Daniel Brühl • Director of Next Door
“Famous people always say how horrible it is to be recognised and approached, but what's worse is not being recognised or approached”
by Marta Bałaga
- BERLINALE 2021: In his directorial debut, starring himself and Peter Kurth, the German-Spanish actor finally takes his revenge
Preparing for an important audition, well-known actor Daniel (Daniel Brühl) stops off at a dingy bar before heading off to the airport – only to find Bruno (Peter Kurth), the man who has been actively hating him for years, already sitting there. Brühl’s directorial debut, Next Door [+see also:
interview: Daniel Brühl
film profile], is screening at the 2021 Berlinale.
Cineuropa: It must have been appealing to play someone who could be you, or the worst version of you. The self-satisfaction of this guy is really hilarious.
Daniel Brühl: I felt cleansed after making this film. I could take revenge for all the things I have been told in my life. This is the price you pay as an actor, and I was happy to pay it – I still think it's a wonderful profession. But in these last couple of years, people have not been keeping their distance. They observe you, judge you and interrupt your conversations. Some of them have this desperate need to tell you how horrible they find you! It was a way to deal with that, and to break the image of me. Since Good Bye, Lenin! [+see also:
interview: Wolfgang Becker
film profile], many people think I am the nicest guy, helping the elderly to cross the street.
One of the themes that interested me was gentrification. I always felt like an invader in Berlin or Barcelona, my second home, so I tried to adapt. Once, I was sitting in a restaurant there, talking to the waiters about football, trying my rusty Catalan to show everyone I was one of them. And then I saw this man, a construction worker, staring at me. I could tell that he hated me: with my little suitcase, talking about “Barça, Barça!” I imagined him as a scaffolder working on the facade of my house, observing my apartment and then starting this duel one day. I am a miserable writer, so I approached [screenwriter] Daniel Kehlmann – he is half-Austrian, meaning he is funnier than the Germans. I was feeding him all of these experiences, but believe me – there are many fictional elements here. I hope people know that! I made this guy a vain douchebag, which is only partly my problem.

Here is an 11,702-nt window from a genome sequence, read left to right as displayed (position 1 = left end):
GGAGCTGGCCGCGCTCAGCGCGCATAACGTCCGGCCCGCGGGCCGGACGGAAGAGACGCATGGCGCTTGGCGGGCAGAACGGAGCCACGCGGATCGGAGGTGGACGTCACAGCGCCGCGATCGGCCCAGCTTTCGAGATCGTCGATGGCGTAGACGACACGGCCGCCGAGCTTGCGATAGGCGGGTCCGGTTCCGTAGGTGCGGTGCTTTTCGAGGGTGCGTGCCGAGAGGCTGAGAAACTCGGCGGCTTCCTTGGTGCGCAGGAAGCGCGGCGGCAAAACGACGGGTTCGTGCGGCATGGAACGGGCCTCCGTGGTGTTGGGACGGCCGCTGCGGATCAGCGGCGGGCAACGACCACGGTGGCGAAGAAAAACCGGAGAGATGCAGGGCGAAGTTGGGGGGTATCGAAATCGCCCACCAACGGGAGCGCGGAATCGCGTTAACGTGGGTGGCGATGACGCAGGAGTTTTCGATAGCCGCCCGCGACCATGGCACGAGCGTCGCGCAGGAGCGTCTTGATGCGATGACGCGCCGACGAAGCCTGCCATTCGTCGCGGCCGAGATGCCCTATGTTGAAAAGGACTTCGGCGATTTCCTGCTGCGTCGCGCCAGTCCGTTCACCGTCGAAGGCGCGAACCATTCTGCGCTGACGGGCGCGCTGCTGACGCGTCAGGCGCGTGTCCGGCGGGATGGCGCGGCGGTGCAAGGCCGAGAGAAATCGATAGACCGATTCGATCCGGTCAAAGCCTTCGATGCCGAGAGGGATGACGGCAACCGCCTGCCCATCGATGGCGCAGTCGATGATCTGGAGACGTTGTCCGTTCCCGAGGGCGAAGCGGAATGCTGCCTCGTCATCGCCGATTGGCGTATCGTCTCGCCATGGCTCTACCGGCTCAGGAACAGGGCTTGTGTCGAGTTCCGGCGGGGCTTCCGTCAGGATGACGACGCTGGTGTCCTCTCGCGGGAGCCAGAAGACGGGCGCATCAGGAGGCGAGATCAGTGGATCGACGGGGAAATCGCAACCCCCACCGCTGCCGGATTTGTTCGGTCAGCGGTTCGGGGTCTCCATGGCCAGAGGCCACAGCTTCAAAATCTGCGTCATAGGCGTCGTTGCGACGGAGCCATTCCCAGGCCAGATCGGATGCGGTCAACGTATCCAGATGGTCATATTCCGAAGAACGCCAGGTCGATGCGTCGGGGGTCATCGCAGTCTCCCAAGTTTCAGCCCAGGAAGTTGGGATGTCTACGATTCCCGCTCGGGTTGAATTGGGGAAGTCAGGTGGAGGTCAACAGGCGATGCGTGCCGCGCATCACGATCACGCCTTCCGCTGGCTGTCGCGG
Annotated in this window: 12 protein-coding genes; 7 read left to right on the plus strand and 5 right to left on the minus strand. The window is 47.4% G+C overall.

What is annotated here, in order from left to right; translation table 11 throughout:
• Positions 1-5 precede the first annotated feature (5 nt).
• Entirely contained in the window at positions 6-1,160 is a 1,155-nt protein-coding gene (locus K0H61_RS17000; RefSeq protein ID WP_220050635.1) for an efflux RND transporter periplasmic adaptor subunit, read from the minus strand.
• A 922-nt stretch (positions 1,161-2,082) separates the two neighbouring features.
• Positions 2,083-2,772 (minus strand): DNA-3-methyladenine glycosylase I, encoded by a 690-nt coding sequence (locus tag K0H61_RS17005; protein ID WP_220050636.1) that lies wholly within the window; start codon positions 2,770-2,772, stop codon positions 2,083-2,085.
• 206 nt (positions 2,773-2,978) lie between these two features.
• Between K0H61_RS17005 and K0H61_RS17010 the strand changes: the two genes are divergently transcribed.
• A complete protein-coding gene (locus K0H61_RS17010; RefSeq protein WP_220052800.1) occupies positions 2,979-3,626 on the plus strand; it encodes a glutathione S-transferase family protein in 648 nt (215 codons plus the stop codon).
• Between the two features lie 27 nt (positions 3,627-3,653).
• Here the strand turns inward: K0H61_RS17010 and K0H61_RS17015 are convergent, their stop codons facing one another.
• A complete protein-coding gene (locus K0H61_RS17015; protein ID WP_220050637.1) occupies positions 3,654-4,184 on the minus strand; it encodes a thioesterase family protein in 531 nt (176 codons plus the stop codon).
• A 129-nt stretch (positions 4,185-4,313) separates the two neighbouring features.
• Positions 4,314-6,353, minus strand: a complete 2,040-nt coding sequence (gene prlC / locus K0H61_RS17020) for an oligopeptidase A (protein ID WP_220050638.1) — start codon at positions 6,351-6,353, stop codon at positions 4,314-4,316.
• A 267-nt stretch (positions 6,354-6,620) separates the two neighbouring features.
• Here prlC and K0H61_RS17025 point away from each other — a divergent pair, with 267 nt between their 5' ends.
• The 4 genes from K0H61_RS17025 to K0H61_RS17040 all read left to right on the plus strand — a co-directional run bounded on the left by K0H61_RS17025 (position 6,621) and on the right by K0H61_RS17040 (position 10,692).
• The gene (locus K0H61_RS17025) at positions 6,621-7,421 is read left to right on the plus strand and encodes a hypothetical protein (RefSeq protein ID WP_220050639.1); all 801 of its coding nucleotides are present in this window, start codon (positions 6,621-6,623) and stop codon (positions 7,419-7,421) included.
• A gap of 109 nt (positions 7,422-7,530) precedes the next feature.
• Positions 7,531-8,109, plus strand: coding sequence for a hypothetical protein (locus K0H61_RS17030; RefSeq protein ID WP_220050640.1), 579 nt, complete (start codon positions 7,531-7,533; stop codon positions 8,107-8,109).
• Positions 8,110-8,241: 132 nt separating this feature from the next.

Would you say there is this need for stars to prove they are “just like us” now? Even Kevin Hart recently lamented the fact that being famous is ruined.
My colleagues and friends ask why I spend so much time talking to people when I am approached. I’ve always had this conviction that, at the end of the day, I am doing this job for them. I have never met a Bruno, but there are others, like this guy who just won't go away, even if you are on the phone. Still, there is this funny quote that I heard years ago from one star, that famous people always say how horrible it is to be constantly recognised and approached, but what's much worse is not being recognised or approached. For someone like Daniel, it has to do with vanity. He takes a picture with two young women also to show off in front of Bruno. But ultimately, it can be joyful, and I don't believe it when actors say, “Oh God, I don't want to be recognised,” and then dress foolishly, with a big baseball cap and sunglasses, with the exact opposite intention [laughs].
With Bruno, it's like we’ve seen him before – in countries like ours, I guess there are many people who feel left behind?
That's true, and that was the problem in the first version of the script: these two characters were not fully formed. I had this fear – since it's my movie, and I tell this story from my perspective – of portraying an Eastern German guy like a Stasi- or Mephisto-like mastermind. He has his motivations. His biography is full of failures and disappointments, and tragedy, and this is what I experienced many times in Berlin or when you head out to the countryside: there are people who feel betrayed. By the system, by the past. People who haven't found their place. It explains some of the huge conflicts we have between the East and the West, since the West steamrolled over the East back in the day: it wasn't a healthy process. In my own house, I meet some of my neighbours, and it's apparent how different we are. But I think they like me, or maybe they just pretend.
It was also to criticise the superficiality of someone like me, or that heightened version of me, living a supposedly successful life in a wonderful apartment with a wonderful wife. Everything is great, and then some guy you don't even know scratches the facade, and it falls apart. Daniel really doesn't expect this “important day” to end like this.
In Julie Delpy's films, such as My Zoe [+see also:
interview: Julie Delpy
film profile], in which you acted, she tells stories that are personal, not autobiographical. Did you want to do the same?
She actually gave me this advice: “Make it personal, not private.” That's what this film is. She was a major influence and encouraged me to try directing. She can write, and she even composes the music sometimes – it's a one-woman show! I was so cautious, and she told me just to jump into the cold water. I told myself that if directing this film turned out to be a traumatic experience, I would never do it again. Now, I think it was probably the best. My wife is a psychologist, and she said: “I rarely see you so exhausted and so happy at the same time.” Hopefully one day, I might try to make something else.
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